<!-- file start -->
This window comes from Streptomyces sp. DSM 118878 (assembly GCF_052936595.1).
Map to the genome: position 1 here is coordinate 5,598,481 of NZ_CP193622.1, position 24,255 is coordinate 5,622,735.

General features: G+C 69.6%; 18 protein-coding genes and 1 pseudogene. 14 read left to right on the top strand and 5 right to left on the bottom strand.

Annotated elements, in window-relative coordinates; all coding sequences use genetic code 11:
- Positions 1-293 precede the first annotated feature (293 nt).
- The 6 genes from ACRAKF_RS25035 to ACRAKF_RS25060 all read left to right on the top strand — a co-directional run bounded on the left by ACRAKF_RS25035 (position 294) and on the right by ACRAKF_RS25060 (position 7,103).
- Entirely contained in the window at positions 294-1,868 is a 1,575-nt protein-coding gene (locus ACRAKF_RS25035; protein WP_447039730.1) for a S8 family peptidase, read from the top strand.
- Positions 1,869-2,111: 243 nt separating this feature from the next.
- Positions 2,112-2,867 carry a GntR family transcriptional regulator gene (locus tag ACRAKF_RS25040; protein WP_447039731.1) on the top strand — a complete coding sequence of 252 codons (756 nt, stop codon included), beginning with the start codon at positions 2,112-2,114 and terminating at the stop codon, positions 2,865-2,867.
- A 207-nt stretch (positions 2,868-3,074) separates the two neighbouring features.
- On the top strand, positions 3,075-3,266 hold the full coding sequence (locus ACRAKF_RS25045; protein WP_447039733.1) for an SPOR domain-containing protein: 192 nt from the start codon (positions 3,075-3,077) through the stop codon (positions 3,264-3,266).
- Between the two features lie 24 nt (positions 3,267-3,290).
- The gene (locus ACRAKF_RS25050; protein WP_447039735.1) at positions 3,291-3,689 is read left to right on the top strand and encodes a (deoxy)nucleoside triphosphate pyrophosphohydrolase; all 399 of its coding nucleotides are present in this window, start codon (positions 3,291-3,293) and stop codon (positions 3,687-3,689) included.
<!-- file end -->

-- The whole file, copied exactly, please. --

This window comes from Streptomyces sp. DSM 118878 (assembly GCF_052936595.1).
Map to the genome: position 1 here is coordinate 5,598,481 of NZ_CP193622.1, position 24,255 is coordinate 5,622,735.

General features: G+C 69.6%; 18 protein-coding genes and 1 pseudogene. 14 read left to right on the top strand and 5 right to left on the bottom strand.

Annotated elements, in window-relative coordinates; all coding sequences use genetic code 11:
- Positions 1-293 precede the first annotated feature (293 nt).
- The 6 genes from ACRAKF_RS25035 to ACRAKF_RS25060 all read left to right on the top strand — a co-directional run bounded on the left by ACRAKF_RS25035 (position 294) and on the right by ACRAKF_RS25060 (position 7,103).
- Entirely contained in the window at positions 294-1,868 is a 1,575-nt protein-coding gene (locus ACRAKF_RS25035; protein WP_447039730.1) for a S8 family peptidase, read from the top strand.
- Positions 1,869-2,111: 243 nt separating this feature from the next.
- Positions 2,112-2,867 carry a GntR family transcriptional regulator gene (locus tag ACRAKF_RS25040; protein WP_447039731.1) on the top strand — a complete coding sequence of 252 codons (756 nt, stop codon included), beginning with the start codon at positions 2,112-2,114 and terminating at the stop codon, positions 2,865-2,867.
- A 207-nt stretch (positions 2,868-3,074) separates the two neighbouring features.
- On the top strand, positions 3,075-3,266 hold the full coding sequence (locus ACRAKF_RS25045; protein WP_447039733.1) for an SPOR domain-containing protein: 192 nt from the start codon (positions 3,075-3,077) through the stop codon (positions 3,264-3,266).
- Between the two features lie 24 nt (positions 3,267-3,290).
- The gene (locus ACRAKF_RS25050; protein WP_447039735.1) at positions 3,291-3,689 is read left to right on the top strand and encodes a (deoxy)nucleoside triphosphate pyrophosphohydrolase; all 399 of its coding nucleotides are present in this window, start codon (positions 3,291-3,293) and stop codon (positions 3,687-3,689) included.